Background: The choice of antiplatelet therapy after acute coronary syndrome (ACS) is complicated: Ticagrelor and prasugrel are novel alternatives to clopidogrel, patients with some genotypes may not respond to clopidogrel, and low-cost generic formulations of clopidogrel are available.
Objective: To determine the most cost-effective strategy for dual antiplatelet therapy after percutaneous coronary intervention for ACS.
Design: Decision-analytic model.
Data Sources: Published literature, Medicare claims, and life tables.
Target Population: Patients having percutaneous coronary intervention for ACS.
Time Horizon: Lifetime.
Intervention: Five strategies were examined: generic clopidogrel, prasugrel, ticagrelor, and genotyping for polymorphisms of CYP2C19 with carriers of loss-of-function alleles receiving either ticagrelor (genotyping with ticagrelor) or prasugrel (genotyping with prasugrel) and noncarriers receiving clopidogrel.
Outcome Measures: Direct medical costs, quality-adjusted life-years (QALYs), and incremental cost-effectiveness ratios (ICERs).
Results of Base-Case Analysis: The clopidogrel strategy produced $179 301 in costs and 9.428 QALYs. Genotyping with prasugrel was superior to prasugrel alone, with an ICER of $35 800 per QALY relative to clopidogrel. Genotyping with ticagrelor was more effective than genotyping with prasugrel ($30 200 per QALY relative to clopidogrel). Ticagrelor was the most effective strategy ($52 600 per QALY relative to genotyping with ticagrelor).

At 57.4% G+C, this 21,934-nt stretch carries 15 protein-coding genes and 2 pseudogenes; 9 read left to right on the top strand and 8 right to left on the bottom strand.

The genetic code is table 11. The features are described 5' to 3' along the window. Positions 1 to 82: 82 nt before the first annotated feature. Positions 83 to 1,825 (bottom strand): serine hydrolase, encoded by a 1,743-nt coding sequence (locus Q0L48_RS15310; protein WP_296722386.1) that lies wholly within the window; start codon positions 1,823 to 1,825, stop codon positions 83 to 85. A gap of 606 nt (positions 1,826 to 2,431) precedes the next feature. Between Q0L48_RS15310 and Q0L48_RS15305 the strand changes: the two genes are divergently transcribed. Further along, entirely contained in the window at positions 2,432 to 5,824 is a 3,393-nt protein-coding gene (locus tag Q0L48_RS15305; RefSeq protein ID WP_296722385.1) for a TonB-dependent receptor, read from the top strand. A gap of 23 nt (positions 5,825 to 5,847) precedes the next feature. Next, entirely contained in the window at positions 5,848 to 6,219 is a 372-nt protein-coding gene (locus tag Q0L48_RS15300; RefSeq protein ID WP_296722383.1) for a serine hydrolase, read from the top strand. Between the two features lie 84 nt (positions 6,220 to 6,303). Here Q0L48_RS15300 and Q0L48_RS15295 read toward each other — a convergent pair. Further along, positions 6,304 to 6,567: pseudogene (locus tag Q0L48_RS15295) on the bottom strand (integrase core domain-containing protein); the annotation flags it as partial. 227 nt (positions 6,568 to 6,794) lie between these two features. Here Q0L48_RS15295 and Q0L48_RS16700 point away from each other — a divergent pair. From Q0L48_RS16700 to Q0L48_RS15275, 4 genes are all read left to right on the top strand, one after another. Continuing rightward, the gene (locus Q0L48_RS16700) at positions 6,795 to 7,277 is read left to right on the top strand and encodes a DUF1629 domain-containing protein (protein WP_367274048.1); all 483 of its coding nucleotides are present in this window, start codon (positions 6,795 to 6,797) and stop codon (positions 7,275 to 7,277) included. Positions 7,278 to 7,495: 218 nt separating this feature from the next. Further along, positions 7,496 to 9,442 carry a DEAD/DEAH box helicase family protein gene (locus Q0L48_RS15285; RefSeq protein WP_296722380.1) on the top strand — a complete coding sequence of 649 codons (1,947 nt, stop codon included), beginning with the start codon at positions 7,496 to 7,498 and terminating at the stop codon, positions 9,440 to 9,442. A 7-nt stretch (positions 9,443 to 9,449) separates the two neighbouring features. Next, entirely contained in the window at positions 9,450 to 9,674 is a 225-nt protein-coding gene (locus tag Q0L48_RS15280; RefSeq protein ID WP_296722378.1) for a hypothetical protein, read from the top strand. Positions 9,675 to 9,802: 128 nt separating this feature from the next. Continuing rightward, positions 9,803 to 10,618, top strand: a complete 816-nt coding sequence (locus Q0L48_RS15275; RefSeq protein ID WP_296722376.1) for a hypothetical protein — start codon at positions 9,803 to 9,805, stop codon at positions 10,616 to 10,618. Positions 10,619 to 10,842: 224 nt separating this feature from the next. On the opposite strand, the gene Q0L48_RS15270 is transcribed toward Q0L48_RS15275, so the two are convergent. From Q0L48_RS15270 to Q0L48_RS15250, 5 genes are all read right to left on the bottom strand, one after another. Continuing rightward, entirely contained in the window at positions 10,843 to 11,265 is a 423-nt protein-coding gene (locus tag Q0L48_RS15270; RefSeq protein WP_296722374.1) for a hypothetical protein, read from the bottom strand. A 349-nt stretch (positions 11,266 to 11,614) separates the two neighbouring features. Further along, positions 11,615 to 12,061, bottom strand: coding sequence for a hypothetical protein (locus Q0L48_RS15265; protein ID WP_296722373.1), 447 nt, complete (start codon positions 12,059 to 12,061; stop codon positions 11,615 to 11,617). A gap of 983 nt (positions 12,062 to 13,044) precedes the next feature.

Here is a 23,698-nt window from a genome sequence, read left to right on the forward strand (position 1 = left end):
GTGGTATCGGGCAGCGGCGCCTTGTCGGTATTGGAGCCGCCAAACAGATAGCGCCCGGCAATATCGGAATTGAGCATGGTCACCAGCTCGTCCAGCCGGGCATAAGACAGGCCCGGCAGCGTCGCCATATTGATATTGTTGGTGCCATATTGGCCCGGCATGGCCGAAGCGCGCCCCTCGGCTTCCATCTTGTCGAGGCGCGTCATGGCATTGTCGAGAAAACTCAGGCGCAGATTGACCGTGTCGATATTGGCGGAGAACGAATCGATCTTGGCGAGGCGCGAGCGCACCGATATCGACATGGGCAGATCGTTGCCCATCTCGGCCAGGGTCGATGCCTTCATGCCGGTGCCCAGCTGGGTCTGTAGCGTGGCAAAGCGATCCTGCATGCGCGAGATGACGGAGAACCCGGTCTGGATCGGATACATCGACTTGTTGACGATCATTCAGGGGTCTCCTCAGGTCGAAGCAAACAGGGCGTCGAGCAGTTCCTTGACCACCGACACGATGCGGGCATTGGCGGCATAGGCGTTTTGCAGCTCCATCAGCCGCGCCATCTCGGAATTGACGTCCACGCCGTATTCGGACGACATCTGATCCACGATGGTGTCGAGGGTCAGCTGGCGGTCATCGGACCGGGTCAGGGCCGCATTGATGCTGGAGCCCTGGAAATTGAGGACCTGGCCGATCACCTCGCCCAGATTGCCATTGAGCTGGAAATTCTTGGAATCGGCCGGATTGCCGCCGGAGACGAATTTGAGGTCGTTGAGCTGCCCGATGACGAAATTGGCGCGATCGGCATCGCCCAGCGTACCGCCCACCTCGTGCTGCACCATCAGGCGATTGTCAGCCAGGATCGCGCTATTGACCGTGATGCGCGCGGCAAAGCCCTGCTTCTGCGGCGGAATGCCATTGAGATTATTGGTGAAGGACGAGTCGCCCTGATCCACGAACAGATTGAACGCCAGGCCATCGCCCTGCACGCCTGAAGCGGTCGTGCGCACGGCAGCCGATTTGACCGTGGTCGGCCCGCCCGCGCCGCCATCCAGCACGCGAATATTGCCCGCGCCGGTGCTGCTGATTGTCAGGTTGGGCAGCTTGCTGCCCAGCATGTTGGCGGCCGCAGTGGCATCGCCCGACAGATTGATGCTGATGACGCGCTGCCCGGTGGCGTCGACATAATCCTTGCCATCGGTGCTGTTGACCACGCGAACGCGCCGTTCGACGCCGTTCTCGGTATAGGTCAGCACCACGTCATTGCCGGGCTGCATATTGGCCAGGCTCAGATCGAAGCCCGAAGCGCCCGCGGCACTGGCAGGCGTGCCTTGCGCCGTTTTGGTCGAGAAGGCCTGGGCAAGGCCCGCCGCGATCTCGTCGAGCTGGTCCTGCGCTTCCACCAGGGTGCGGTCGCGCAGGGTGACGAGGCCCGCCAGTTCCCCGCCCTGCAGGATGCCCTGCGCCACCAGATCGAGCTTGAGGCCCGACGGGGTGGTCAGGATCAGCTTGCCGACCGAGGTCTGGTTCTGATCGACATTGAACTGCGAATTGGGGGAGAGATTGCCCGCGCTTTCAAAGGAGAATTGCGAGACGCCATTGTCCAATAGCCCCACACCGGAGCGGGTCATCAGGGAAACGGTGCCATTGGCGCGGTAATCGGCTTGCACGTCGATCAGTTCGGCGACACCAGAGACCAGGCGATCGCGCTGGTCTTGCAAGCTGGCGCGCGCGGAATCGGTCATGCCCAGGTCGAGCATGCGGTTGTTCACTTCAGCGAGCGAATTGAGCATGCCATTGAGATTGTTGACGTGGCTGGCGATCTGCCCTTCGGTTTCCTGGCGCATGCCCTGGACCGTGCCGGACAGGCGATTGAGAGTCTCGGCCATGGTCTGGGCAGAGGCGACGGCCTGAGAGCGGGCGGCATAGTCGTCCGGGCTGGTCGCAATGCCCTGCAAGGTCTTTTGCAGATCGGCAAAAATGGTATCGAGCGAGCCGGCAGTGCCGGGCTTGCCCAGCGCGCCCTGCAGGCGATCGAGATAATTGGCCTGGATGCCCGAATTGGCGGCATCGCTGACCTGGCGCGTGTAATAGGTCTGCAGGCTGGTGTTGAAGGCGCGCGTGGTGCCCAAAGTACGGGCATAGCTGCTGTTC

Results of Sensitivity Analysis: Stronger associations between genotype and thrombotic outcomes rendered ticagrelor substantially less cost-effective ($104 800 per QALY). Genotyping with prasugrel was the preferred therapy among patients who could not tolerate ticagrelor.
Limitation: No randomized trials have directly compared genotyping strategies or prasugrel with ticagrelor.
Conclusion: Genotype-guided personalization may improve the cost-effectiveness of prasugrel and ticagrelor after percutaneous coronary intervention for ACS, but ticagrelor for all patients may be an economically reasonable alternative in some settings.
Primary Funding Sources: American Heart Association, U.S. Department of Veterans Affairs, Stanford University, and University of California San Francisco.